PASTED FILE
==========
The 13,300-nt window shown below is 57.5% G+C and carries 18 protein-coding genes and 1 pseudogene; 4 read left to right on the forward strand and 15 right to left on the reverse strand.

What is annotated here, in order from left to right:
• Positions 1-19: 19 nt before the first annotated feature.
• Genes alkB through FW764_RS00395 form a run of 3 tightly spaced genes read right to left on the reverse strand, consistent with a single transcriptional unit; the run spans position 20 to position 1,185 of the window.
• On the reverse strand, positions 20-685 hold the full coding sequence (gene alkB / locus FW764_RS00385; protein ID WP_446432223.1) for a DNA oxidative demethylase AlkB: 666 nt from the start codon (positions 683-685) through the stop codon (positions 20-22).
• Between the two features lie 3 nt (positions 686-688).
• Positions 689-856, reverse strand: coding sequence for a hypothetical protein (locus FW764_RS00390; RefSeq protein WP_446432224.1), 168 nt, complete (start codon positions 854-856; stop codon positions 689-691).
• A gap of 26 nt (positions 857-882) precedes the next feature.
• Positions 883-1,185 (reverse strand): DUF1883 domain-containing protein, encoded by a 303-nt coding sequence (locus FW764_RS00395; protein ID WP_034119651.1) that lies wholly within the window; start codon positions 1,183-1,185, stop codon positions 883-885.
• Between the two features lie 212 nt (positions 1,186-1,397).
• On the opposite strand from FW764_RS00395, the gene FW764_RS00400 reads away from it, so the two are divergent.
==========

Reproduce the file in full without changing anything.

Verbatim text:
The 13,300-nt window shown below is 57.5% G+C and carries 18 protein-coding genes and 1 pseudogene; 4 read left to right on the forward strand and 15 right to left on the reverse strand.

What is annotated here, in order from left to right:
• Positions 1-19: 19 nt before the first annotated feature.
• Genes alkB through FW764_RS00395 form a run of 3 tightly spaced genes read right to left on the reverse strand, consistent with a single transcriptional unit; the run spans position 20 to position 1,185 of the window.
• On the reverse strand, positions 20-685 hold the full coding sequence (gene alkB / locus FW764_RS00385; protein ID WP_446432223.1) for a DNA oxidative demethylase AlkB: 666 nt from the start codon (positions 683-685) through the stop codon (positions 20-22).
• Between the two features lie 3 nt (positions 686-688).
• Positions 689-856, reverse strand: coding sequence for a hypothetical protein (locus FW764_RS00390; RefSeq protein WP_446432224.1), 168 nt, complete (start codon positions 854-856; stop codon positions 689-691).
• A gap of 26 nt (positions 857-882) precedes the next feature.
• Positions 883-1,185 (reverse strand): DUF1883 domain-containing protein, encoded by a 303-nt coding sequence (locus FW764_RS00395; protein ID WP_034119651.1) that lies wholly within the window; start codon positions 1,183-1,185, stop codon positions 883-885.
• Between the two features lie 212 nt (positions 1,186-1,397).
• On the opposite strand from FW764_RS00395, the gene FW764_RS00400 reads away from it, so the two are divergent.